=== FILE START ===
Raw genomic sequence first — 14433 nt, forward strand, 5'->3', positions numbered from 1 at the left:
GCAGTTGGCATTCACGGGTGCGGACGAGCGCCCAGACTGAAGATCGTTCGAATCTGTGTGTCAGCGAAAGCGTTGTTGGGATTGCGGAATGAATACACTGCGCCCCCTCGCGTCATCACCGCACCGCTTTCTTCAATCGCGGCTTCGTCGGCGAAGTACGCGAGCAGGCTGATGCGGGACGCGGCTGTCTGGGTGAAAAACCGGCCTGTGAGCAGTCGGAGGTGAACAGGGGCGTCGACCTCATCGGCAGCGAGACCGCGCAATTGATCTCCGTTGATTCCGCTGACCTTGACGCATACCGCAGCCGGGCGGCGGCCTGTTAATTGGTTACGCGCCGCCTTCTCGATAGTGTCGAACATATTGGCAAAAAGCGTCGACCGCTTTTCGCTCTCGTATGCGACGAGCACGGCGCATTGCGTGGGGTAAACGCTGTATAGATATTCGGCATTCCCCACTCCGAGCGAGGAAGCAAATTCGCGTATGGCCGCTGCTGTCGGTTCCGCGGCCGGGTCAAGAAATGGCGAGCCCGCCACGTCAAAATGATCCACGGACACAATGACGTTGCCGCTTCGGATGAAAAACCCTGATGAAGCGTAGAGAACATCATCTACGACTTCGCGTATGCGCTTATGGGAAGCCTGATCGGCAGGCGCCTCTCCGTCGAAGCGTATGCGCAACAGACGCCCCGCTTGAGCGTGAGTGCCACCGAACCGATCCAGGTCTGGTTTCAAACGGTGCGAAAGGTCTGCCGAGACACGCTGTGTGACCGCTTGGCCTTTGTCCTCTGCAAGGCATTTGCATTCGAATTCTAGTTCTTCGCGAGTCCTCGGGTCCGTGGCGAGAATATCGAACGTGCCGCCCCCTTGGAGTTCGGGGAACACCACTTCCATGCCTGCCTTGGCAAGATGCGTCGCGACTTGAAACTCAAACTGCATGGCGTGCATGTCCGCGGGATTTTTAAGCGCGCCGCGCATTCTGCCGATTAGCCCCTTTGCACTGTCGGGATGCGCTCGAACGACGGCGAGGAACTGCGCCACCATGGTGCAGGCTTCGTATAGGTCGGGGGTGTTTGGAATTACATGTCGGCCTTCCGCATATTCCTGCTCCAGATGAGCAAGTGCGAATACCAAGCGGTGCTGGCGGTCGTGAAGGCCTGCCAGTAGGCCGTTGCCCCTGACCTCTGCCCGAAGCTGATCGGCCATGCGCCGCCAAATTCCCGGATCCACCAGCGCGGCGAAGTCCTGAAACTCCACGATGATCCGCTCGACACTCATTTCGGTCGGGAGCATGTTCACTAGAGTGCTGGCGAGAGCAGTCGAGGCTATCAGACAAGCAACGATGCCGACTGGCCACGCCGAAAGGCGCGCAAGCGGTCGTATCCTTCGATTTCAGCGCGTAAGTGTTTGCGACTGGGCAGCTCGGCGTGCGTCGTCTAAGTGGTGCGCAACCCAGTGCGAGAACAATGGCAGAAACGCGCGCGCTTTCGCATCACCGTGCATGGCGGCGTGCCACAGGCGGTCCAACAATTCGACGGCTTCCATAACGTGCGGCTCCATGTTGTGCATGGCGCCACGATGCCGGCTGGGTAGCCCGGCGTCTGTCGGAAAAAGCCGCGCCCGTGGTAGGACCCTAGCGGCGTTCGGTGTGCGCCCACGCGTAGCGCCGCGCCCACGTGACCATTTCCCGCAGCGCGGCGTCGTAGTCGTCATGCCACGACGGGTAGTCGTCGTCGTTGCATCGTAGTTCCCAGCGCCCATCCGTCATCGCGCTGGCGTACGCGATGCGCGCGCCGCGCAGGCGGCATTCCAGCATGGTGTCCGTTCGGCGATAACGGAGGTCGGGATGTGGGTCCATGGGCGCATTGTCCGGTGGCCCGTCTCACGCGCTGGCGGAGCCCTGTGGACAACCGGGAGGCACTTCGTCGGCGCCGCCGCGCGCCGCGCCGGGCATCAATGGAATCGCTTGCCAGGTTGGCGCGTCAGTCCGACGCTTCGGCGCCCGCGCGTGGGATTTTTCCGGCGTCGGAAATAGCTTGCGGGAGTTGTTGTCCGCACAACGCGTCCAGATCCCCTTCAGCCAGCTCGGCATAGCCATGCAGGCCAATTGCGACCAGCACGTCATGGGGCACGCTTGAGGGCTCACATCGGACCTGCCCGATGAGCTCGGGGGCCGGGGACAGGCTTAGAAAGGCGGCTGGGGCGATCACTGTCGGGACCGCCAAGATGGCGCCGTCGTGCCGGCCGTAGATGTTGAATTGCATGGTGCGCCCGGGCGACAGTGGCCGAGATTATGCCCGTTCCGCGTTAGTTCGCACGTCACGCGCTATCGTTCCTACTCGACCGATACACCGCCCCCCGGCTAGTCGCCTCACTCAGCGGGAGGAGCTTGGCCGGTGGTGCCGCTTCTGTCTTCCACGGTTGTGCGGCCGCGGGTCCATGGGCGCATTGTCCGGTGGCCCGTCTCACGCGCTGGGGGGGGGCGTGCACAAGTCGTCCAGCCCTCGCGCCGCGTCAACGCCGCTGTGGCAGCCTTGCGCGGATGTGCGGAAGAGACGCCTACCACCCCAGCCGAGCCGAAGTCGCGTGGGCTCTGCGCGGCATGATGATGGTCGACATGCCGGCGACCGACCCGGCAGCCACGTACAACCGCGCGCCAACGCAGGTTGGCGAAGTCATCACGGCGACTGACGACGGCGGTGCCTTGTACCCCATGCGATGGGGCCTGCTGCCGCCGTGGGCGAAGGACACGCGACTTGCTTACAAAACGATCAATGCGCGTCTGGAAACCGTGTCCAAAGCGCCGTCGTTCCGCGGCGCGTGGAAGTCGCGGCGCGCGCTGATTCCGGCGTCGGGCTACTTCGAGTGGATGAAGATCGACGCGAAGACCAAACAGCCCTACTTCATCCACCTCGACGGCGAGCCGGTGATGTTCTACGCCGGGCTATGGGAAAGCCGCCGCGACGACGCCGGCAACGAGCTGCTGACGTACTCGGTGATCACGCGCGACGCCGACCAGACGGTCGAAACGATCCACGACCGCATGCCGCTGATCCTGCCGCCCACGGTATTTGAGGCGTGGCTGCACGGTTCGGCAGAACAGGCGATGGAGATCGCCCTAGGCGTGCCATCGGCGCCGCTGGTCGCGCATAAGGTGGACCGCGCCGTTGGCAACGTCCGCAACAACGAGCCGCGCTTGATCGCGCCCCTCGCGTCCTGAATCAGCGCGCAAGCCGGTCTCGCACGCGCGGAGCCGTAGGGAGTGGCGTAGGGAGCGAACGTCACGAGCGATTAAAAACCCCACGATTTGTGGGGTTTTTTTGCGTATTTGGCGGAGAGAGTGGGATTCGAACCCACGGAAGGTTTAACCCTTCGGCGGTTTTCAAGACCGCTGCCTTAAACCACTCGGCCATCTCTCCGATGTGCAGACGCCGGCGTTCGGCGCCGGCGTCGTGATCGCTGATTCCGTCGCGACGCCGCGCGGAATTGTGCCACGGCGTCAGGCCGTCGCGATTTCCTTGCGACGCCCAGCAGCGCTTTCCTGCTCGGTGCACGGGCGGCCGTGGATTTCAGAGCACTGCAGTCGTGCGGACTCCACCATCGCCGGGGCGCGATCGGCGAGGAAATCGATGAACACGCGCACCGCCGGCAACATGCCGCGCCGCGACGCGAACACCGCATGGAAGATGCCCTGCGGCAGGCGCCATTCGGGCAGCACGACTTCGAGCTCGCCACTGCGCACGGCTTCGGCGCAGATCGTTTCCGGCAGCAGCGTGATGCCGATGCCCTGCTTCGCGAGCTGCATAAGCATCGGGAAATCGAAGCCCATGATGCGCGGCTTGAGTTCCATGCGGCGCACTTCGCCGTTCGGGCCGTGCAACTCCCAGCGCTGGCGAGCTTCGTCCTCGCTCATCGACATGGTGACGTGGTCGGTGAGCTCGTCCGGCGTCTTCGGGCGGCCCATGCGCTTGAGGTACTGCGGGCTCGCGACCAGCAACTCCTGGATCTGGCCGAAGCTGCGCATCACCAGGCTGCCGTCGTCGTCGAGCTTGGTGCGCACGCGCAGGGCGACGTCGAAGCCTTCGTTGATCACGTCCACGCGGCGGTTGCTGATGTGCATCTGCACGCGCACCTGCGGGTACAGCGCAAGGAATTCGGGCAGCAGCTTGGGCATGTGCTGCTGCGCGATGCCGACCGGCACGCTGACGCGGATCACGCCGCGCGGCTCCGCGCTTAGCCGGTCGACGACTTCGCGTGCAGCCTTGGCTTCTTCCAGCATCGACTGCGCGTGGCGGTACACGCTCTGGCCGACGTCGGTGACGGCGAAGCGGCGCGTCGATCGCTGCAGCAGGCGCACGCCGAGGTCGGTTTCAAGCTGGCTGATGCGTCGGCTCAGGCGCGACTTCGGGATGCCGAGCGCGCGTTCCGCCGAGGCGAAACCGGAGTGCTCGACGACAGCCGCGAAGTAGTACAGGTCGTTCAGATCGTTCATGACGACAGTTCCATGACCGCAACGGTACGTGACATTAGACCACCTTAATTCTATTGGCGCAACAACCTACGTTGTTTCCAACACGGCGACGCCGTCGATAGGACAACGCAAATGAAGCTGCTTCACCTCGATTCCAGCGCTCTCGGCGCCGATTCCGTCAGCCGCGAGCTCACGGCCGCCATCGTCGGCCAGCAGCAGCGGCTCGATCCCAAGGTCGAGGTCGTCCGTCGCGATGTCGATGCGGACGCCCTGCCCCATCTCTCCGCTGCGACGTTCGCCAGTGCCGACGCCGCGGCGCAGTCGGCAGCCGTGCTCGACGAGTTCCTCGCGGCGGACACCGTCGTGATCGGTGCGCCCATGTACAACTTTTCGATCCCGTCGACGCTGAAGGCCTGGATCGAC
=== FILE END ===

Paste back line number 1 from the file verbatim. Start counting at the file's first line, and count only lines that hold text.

Raw genomic sequence first — 14433 nt, forward strand, 5'->3', positions numbered from 1 at the left: